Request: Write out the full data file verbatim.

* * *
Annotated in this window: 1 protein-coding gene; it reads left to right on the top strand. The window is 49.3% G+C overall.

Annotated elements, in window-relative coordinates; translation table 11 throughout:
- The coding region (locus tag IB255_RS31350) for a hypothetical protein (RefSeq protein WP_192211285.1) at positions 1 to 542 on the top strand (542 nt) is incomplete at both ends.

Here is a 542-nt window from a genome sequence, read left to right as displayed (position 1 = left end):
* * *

Annotated in this window: 1 protein-coding gene; it reads left to right on the top strand. The window is 49.3% G+C overall.

Annotated elements, in window-relative coordinates; translation table 11 throughout:
- The coding region (locus tag IB255_RS31350) for a hypothetical protein (RefSeq protein WP_192211285.1) at positions 1 to 542 on the top strand (542 nt) is incomplete at both ends.

Here is a 542-nt window from a genome sequence, read left to right as displayed (position 1 = left end):